The Justice Department is challenging the appointment of a special master to review thousands of documents seized during last month's search of former President Trump's Mar-a-Lago beach club, a ruling that has limited the criminal investigation into the Trump team's handling of classified government records, USA Today reports.
The appeal comes after U.S. District Judge Aileen Cannon authorized the appointment of a third party to identify records that may relate to privileged attorney-client communications that should be shielded from investigators. The government also asked that Cannon suspend at least part of the ruling barring the use of the classified documents seized during the Aug. 8 search in the continuing investigation, pending the appeal.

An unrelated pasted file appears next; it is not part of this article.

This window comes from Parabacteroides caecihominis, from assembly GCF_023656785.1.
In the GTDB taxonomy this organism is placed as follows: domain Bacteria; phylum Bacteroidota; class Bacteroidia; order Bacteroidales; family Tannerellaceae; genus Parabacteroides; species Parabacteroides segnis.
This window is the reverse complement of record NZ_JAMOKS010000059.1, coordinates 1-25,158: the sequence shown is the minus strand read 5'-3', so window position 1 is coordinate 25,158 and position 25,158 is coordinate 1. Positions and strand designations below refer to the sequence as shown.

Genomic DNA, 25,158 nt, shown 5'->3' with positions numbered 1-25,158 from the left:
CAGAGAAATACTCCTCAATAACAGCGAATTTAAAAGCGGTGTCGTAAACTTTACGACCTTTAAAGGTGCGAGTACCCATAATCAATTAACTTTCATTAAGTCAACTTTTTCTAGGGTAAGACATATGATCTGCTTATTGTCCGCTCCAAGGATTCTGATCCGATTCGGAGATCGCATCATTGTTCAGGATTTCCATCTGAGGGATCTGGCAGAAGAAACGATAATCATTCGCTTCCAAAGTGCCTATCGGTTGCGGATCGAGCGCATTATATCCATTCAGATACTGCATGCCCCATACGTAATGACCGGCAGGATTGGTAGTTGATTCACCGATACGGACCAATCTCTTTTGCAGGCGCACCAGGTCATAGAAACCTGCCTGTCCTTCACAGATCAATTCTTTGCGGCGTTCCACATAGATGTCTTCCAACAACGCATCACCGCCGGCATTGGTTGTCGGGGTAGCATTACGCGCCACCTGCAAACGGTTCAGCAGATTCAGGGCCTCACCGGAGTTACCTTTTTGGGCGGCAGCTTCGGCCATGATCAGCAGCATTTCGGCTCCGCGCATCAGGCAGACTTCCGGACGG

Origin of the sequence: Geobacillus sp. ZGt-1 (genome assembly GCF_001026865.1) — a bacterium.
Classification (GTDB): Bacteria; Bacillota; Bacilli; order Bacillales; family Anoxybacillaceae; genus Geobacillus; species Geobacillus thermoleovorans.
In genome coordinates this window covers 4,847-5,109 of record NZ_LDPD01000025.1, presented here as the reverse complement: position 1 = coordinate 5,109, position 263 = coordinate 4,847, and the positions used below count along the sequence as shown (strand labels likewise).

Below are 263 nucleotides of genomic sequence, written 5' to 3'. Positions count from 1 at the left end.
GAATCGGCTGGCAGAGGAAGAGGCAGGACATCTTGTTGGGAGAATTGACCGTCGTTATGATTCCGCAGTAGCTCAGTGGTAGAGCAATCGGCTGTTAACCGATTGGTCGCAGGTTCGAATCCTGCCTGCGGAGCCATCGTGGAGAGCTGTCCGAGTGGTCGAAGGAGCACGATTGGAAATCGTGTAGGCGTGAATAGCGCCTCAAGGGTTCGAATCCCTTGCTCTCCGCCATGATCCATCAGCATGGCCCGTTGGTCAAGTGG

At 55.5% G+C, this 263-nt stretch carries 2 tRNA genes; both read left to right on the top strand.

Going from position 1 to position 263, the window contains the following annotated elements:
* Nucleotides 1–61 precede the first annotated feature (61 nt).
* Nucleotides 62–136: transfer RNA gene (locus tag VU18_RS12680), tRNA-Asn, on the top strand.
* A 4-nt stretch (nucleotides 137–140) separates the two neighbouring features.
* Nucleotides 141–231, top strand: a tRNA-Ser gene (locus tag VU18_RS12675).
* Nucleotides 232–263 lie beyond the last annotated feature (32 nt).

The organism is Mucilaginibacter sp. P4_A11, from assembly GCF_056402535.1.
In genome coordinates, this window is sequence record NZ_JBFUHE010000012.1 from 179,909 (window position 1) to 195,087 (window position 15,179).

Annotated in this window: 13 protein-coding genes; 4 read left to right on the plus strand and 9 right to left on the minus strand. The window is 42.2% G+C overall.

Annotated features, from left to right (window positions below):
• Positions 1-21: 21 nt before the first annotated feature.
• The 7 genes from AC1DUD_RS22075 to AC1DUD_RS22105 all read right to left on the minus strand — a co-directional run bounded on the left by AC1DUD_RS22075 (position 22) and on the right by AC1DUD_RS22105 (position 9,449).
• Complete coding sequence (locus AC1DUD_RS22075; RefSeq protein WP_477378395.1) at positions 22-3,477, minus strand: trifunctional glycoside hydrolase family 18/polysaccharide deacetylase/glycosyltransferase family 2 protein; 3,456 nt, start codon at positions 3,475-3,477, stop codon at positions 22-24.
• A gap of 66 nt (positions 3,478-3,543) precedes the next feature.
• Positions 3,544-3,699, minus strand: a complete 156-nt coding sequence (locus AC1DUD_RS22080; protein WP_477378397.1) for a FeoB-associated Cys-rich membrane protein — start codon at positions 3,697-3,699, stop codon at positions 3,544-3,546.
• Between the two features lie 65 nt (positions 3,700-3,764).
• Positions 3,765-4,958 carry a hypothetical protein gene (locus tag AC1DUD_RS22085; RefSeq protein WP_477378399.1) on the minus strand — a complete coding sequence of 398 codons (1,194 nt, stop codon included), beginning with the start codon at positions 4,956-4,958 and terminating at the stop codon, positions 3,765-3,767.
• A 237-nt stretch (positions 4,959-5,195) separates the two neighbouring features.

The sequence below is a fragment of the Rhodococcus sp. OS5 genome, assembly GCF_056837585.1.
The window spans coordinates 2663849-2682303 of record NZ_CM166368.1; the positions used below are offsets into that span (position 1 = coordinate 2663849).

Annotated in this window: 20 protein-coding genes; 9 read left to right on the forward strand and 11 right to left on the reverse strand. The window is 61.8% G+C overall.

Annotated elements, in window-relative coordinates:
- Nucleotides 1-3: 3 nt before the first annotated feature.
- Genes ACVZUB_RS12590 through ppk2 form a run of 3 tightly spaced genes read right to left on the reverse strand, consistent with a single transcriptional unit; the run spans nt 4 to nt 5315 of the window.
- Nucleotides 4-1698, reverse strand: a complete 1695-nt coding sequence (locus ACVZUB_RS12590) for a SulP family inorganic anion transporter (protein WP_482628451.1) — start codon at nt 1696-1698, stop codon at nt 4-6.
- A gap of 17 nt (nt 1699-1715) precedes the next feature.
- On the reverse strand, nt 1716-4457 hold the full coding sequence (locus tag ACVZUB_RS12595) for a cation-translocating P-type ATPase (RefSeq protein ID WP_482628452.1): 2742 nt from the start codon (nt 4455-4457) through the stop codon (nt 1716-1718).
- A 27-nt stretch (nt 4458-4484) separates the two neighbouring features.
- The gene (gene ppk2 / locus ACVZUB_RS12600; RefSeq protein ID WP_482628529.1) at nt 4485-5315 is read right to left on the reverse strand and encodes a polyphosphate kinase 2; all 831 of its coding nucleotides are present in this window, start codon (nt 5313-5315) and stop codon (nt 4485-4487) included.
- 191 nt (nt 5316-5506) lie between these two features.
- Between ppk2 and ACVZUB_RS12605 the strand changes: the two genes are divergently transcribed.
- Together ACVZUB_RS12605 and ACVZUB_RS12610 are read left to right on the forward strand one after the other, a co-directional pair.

DOJ officials argued that the "government and the public would suffer irreparable harm absent a stay."
The new court filing argues that Trump cannot assert any claim to the classified documents and that any assertions that they might be privileged communications between attorney and client did not apply. "Although this Court suggested that (Trump) might be able to assert executive privilege as to some of the seized records, Supreme Court precedent makes clear that any possible assertion of privilege that (Trump) might attempt to make over the classified records would be overcome by the government’s 'demonstrated, specific need' for that evidence." The DOJ filing declared that, "There is no valid purpose to be served by a special master’s review of classified materials, compelled disclosure of those materials to a special master is itself an irreparable harm." Trump railed at the Justice filing, claiming the appeal would cost millions of dollars.